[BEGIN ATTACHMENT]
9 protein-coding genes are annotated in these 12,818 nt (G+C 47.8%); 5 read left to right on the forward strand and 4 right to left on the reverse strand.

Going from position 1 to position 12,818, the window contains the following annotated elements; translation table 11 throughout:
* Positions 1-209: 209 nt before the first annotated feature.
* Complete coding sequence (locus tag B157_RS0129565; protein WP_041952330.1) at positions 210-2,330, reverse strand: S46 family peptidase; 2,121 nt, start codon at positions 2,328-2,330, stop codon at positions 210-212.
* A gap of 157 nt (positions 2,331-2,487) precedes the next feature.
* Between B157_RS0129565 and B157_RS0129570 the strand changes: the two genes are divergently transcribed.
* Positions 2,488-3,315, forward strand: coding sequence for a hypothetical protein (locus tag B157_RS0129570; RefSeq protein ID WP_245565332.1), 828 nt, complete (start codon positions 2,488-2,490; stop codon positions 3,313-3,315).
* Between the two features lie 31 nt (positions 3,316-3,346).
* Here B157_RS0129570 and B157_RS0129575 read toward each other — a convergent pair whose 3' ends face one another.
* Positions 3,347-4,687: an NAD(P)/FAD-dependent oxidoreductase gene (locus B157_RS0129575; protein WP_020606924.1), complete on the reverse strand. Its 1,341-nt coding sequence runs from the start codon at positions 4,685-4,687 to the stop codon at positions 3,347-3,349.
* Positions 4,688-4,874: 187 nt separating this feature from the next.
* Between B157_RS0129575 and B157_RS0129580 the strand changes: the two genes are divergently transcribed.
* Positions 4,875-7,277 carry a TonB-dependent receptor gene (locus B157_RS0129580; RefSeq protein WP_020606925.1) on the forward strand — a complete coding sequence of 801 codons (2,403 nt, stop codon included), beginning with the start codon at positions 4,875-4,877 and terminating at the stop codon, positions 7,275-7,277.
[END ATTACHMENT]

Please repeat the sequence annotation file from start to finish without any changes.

9 protein-coding genes are annotated in these 12,818 nt (G+C 47.8%); 5 read left to right on the forward strand and 4 right to left on the reverse strand.

Going from position 1 to position 12,818, the window contains the following annotated elements; translation table 11 throughout:
* Positions 1-209: 209 nt before the first annotated feature.
* Complete coding sequence (locus tag B157_RS0129565; protein WP_041952330.1) at positions 210-2,330, reverse strand: S46 family peptidase; 2,121 nt, start codon at positions 2,328-2,330, stop codon at positions 210-212.
* A gap of 157 nt (positions 2,331-2,487) precedes the next feature.
* Between B157_RS0129565 and B157_RS0129570 the strand changes: the two genes are divergently transcribed.
* Positions 2,488-3,315, forward strand: coding sequence for a hypothetical protein (locus tag B157_RS0129570; RefSeq protein ID WP_245565332.1), 828 nt, complete (start codon positions 2,488-2,490; stop codon positions 3,313-3,315).
* Between the two features lie 31 nt (positions 3,316-3,346).
* Here B157_RS0129570 and B157_RS0129575 read toward each other — a convergent pair whose 3' ends face one another.
* Positions 3,347-4,687: an NAD(P)/FAD-dependent oxidoreductase gene (locus B157_RS0129575; protein WP_020606924.1), complete on the reverse strand. Its 1,341-nt coding sequence runs from the start codon at positions 4,685-4,687 to the stop codon at positions 3,347-3,349.
* Positions 4,688-4,874: 187 nt separating this feature from the next.
* Between B157_RS0129575 and B157_RS0129580 the strand changes: the two genes are divergently transcribed.
* Positions 4,875-7,277 carry a TonB-dependent receptor gene (locus B157_RS0129580; RefSeq protein WP_020606925.1) on the forward strand — a complete coding sequence of 801 codons (2,403 nt, stop codon included), beginning with the start codon at positions 4,875-4,877 and terminating at the stop codon, positions 7,275-7,277.